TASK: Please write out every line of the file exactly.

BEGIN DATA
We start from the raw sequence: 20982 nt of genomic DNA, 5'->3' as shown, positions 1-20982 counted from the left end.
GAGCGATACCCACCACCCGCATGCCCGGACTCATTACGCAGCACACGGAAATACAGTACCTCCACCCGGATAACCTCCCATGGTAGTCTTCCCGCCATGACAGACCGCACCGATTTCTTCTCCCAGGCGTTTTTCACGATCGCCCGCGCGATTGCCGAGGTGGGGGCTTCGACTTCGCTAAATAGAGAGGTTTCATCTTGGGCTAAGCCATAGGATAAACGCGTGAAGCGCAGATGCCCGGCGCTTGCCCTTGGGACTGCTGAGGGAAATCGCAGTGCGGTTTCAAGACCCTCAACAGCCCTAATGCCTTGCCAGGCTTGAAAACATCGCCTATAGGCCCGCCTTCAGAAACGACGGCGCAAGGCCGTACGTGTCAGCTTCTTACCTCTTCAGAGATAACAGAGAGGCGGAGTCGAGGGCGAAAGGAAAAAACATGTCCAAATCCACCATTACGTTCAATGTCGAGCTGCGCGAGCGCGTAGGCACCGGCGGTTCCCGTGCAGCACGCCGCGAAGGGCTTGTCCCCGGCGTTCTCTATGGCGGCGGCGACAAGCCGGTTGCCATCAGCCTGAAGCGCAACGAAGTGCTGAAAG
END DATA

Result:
We start from the raw sequence: 20982 nt of genomic DNA, 5'->3' as shown, positions 1-20982 counted from the left end.
GAGCGATACCCACCACCCGCATGCCCGGACTCATTACGCAGCACACGGAAATACAGTACCTCCACCCGGATAACCTCCCATGGTAGTCTTCCCGCCATGACAGACCGCACCGATTTCTTCTCCCAGGCGTTTTTCACGATCGCCCGCGCGATTGCCGAGGTGGGGGCTTCGACTTCGCTAAATAGAGAGGTTTCATCTTGGGCTAAGCCATAGGATAAACGCGTGAAGCGCAGATGCCCGGCGCTTGCCCTTGGGACTGCTGAGGGAAATCGCAGTGCGGTTTCAAGACCCTCAACAGCCCTAATGCCTTGCCAGGCTTGAAAACATCGCCTATAGGCCCGCCTTCAGAAACGACGGCGCAAGGCCGTACGTGTCAGCTTCTTACCTCTTCAGAGATAACAGAGAGGCGGAGTCGAGGGCGAAAGGAAAAAACATGTCCAAATCCACCATTACGTTCAATGTCGAGCTGCGCGAGCGCGTAGGCACCGGCGGTTCCCGTGCAGCACGCCGCGAAGGGCTTGTCCCCGGCGTTCTCTATGGCGGCGGCGACAAGCCGGTTGCCATCAGCCTGAAGCGCAACGAAGTGCTGAAAG